(Last Updated on : 27/11/2014)
Gitabhinay is a dance-drama form which is basically the hybrid of the indigenous Jatra
(Jatra is a form of folk drama from West Bengal
) and Western opera in nineteenth-century Calcutta. The literal meaning of gitabhinay can be described as lyrical acting. Gitabhinay is growing out of the new Jatra patronized by the nouveau riche.
This genre with songs almost replacing dialogue became greatly influenced by popular theatre. Devoid of Jatra's religious overtones, it was more lyrical than dramatic, closer to the musical form. It had scene-shifts like those in a play, but no act divisions or use of flat or drop scenes. It was certainly much less expensive than a theatre
production, yet free from the gross or low taste germane to the then popular Jatra.
Harimohan Ray's Janaki-bilap i.e. 'Janaki's Laments' in 1867 may be said to have set the fashion, though Kalidas Sanyal's Nala-Damayanti gitabhinay i.e. 'Gitabhinay of Nala and Damayanti' in 1868, is perhaps the earliest specimen bearing gitabhinay in its title. Rajkrishna Ray in Patibrata natyagiti, i.e. 'Opera of the Husband-server' in 1875 and Manomohan Basu in Partha-parajay, i.e. 'Partha's Defeat' in 1878 were the two main contributors to this genre.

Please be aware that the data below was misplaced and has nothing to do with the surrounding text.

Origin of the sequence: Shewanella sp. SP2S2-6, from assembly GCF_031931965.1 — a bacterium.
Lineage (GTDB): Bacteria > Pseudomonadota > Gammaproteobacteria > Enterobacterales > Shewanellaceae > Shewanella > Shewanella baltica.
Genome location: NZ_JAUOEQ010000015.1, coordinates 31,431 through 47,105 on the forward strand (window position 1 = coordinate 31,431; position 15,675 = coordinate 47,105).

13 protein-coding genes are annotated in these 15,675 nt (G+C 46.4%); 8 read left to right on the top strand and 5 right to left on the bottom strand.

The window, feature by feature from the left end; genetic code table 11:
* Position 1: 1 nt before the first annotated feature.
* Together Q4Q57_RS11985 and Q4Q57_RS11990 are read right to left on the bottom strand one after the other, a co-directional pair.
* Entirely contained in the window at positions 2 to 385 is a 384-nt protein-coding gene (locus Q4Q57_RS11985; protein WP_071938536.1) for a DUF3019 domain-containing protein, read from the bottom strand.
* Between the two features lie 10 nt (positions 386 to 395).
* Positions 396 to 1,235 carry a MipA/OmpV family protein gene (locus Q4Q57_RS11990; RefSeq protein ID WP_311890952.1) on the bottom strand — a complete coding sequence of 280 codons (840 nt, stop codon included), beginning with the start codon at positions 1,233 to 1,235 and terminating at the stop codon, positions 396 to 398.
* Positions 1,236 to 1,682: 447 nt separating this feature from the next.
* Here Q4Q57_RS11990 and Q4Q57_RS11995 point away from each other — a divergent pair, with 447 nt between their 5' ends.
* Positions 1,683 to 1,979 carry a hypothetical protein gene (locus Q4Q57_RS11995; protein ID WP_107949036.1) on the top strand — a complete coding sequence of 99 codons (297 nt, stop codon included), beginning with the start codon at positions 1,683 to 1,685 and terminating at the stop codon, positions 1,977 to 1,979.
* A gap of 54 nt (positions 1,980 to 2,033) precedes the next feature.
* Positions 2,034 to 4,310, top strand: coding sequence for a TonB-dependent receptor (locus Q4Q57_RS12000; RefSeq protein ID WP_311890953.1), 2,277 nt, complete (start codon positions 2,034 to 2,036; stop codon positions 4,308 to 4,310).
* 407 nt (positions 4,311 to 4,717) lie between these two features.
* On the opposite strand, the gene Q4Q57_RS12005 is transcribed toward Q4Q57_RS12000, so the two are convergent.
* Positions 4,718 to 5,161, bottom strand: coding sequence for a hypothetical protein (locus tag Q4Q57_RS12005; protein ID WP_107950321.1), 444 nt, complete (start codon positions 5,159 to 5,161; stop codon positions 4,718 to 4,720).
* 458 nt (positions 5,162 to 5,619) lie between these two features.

The Tagore family's efforts, including those of Swarnakumari Devi
in Basanta-utsab, i.e. 'Spring Festival' in 1879, Jyotirindranath
in Manamayi in 1880, and of course Rabindranath
in Balmiki-pratibha, i.e. 'Valmiki's Genius' in 1881 enriched Gitabhinay and brought it to fruition. Because of its economy in costs and popularity due to musical extravaganza, Gitabhinay enjoyed immense appeal over a considerable period in Bengali theatre
even overwhelming Jatra. Some plays already popular on the proscenium stage were turned into Gitabhinay, such as Ramabhishek i.e. 'Rama's Coronation' in 1868, Harishchandra
in 1874, and Sati natak i.e. 'Sati's Play' in 1874. All of them were done by Basu, Ramnarayan Tarkaratna's Ratnabali, and Michael Madhusudan Dutt
's Sharmistha and Padmabati
Girish Ghosh's adoption of Sharmishtha for production by the Baghbazar Amateur Jatra Party in 1867 was in a way responsible for crystallizing the group that ushered in the professional National Theatre
. The performance of Padmabati at Rajendra Mitra's residence, attended by aristocrats like Jatindramohan Tagore, Kaliprasanna Sinha
, and Satyacharan Ghoshal, reveals that this form won the approval of the Bengali elite. The rise of prosaic realism in the theatre dealt a deathblow to this short-lived yet brilliant genre.